If you've seen your doctor spending more time typing into a PC than spend quality time with you -the patient - then here's why....
http://www.businessweek.com/articles/20 … records#p1
I wonder how forcing hospitals and doctors to invest in things such as electronic health records is going to drive costs down? Of course, jobs are being killed off in the process - automation benefits the big companies peddling softwares that enable EHR, not the allied health workers like transcriptionists who have been typing health records.
Seems now, the doctors would become the typists and type in what goes into your medical record! So, in effect, your doctor may be spending more time typing in stuff than examining and providing care. Amazing!!
Did you read the article that you linked?
You might also want to read this article:
http://www.time.com/time/health/article … 74,00.html
Chasuk, did you read the whole article? I don't overlook the potential benefits of transitioning to electronic health records, but the fact is that there is no standardized system in place with competing vendors promoting their own EHR systems to hospitals, thus making interoperability impossible. So, while within a hospital system, EHR may work fine if all the doctors and nurses are trained adequately and are comfortable with it (which is a ?) - one cannot say the same if a doctor sends in a patient to a sister or an outside hopistal that implements a different version of EHR.
There are also problems relating to patient privacy.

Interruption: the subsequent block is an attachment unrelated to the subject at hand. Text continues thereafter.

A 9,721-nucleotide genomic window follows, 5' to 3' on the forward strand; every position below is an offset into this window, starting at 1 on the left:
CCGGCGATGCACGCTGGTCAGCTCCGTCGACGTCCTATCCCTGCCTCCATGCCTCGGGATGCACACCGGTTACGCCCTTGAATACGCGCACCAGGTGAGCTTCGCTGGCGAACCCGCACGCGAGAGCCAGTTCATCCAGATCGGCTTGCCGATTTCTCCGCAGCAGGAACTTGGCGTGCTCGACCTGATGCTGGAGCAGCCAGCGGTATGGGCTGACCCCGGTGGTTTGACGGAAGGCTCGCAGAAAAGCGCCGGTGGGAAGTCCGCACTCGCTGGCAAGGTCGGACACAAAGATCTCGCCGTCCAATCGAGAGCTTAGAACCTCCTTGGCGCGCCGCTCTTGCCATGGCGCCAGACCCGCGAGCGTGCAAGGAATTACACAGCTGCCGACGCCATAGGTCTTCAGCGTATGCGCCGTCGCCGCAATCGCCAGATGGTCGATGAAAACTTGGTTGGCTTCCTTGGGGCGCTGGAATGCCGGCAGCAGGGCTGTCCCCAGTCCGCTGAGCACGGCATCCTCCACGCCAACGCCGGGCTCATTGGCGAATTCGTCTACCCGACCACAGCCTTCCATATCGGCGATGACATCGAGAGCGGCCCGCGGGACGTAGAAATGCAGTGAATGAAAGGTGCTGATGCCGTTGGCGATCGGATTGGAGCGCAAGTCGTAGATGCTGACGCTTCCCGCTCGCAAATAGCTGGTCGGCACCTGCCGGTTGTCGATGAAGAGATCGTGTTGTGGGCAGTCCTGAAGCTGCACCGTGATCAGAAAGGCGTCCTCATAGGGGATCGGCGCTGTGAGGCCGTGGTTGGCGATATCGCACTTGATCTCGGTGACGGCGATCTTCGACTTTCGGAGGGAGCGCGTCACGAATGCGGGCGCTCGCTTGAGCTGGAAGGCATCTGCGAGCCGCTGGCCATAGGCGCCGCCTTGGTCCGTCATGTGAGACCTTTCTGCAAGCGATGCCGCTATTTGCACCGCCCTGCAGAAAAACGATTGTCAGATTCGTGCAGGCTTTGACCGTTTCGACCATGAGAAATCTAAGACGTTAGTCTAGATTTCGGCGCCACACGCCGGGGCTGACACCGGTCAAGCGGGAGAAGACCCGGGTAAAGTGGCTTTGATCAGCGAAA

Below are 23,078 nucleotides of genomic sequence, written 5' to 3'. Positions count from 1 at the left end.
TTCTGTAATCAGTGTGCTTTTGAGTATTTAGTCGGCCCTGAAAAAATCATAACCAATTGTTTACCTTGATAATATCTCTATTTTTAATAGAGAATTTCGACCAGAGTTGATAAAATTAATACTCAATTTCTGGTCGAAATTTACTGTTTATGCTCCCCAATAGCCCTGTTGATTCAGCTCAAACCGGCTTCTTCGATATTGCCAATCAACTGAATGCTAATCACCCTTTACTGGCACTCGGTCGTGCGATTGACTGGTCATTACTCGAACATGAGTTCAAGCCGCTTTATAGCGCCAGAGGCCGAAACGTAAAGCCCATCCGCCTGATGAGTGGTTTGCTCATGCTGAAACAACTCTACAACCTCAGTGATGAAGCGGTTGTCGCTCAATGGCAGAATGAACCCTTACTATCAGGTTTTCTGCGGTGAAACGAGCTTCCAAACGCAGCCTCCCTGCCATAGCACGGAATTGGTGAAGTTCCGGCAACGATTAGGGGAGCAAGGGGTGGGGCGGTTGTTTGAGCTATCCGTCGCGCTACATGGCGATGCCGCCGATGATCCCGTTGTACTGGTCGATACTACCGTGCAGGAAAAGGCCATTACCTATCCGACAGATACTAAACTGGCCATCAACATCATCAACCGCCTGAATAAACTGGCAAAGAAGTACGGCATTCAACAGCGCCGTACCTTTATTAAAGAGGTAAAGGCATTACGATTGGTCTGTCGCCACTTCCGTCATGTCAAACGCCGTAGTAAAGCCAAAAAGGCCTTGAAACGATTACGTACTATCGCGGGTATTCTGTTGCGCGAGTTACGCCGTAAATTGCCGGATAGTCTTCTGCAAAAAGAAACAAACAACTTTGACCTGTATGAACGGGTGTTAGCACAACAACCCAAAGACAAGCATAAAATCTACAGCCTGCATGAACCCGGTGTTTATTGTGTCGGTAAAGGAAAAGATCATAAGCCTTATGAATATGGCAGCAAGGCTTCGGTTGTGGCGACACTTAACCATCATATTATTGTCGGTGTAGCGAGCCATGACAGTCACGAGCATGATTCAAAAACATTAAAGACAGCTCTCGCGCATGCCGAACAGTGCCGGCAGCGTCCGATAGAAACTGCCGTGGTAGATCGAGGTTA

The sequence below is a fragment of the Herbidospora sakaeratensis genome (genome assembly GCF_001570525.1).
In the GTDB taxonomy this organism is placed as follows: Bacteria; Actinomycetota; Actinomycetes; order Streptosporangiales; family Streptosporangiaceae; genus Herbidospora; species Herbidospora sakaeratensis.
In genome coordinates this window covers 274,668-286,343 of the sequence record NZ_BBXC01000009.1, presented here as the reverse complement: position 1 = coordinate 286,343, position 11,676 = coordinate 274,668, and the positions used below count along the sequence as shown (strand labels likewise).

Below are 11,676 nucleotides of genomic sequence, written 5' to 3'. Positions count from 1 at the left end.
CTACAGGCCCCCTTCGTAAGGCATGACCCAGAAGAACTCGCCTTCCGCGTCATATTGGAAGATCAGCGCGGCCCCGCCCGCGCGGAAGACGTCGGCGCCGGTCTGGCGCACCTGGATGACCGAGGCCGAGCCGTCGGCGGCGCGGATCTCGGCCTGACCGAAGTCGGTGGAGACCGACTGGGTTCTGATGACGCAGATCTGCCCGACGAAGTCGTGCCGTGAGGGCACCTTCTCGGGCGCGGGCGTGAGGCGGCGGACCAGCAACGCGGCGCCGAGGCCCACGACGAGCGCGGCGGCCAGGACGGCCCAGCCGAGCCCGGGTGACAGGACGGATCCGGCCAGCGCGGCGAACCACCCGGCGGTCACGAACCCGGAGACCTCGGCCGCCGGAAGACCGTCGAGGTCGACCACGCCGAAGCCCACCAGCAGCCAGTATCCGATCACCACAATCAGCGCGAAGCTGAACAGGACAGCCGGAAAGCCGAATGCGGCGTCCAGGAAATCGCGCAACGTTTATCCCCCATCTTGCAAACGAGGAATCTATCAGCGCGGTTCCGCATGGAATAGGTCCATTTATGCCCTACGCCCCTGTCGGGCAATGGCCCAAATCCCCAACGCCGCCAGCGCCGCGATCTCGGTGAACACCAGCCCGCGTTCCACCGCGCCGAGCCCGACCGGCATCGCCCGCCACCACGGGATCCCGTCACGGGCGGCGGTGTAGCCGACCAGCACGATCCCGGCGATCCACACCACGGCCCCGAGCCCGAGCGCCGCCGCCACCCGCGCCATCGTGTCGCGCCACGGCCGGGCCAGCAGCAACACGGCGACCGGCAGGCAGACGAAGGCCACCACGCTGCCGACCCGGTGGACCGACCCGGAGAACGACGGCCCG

http://www.nypost.com/p/news/opinion/op … FeB1iC5POI
I am not sure I would want my health record accessible by all those who'd have access to it by being part of a national database. Shouldn't my health record be the concern of my doctor and any other doctors that are involved in my health care? Why should it be accessible to anyone in the vicinity of a computer screen?
About the cost factor, would be interested in knowing your opinion about the effects it would have on small practioners as detailed in this report,
http://www.forbes.com/sites/brucejapsen … e-doctors/
To quote from it,
"Doctors need to be a part of a larger group practice to afford large investments in electronic health record systems and other technology. "
Interoperability is an issue, yes, but it is hardly a deal breaker. When EHR systems are incompatible, revert to the old method. As far as doctors and nurses being adequately trained, EHR systems are not complicated. If you can leave a message on Facebook, you can use EHR software.
The privacy of my medical records is not an issue for me, period. We live in a transparent society, and we have done for a long time, with no going back. Most people just don't know it yet.
As for the Forbes articles from which you quoted, here is another quote from the same article:
"Nobody wants a solo practicing doctor and nobody in the physician workforce wants to be one."
This paradigm shift was coming long before ObamaCare.
Chasuk, if EHR systems were that easy, then you wouldn't have doctors pointing out the problems they face with it, in the article to which I posted the link before. You have to understand that EHR is very much a technology in evolution, not a fully developed technology. That's the reason why in the original article, a dermatologist using EHR stated frustration with having to have custom patches costing $10,000 just to be able to have interoperability with a fellow doctor just down the hall from her.
The other issue is that doctors have to spend more time typing in the history of the patients they see. Now, doctors aren't typists and I don't think they were trained to do it. The people who were trained to do it and who have been doing it so far have been medical transcriptionists. You can look them up on Google - this whole profession that assists doctors by putting into paper what the doctor dictates is potentially going to be wiped out - that's hundreds of thousands of jobs at stake.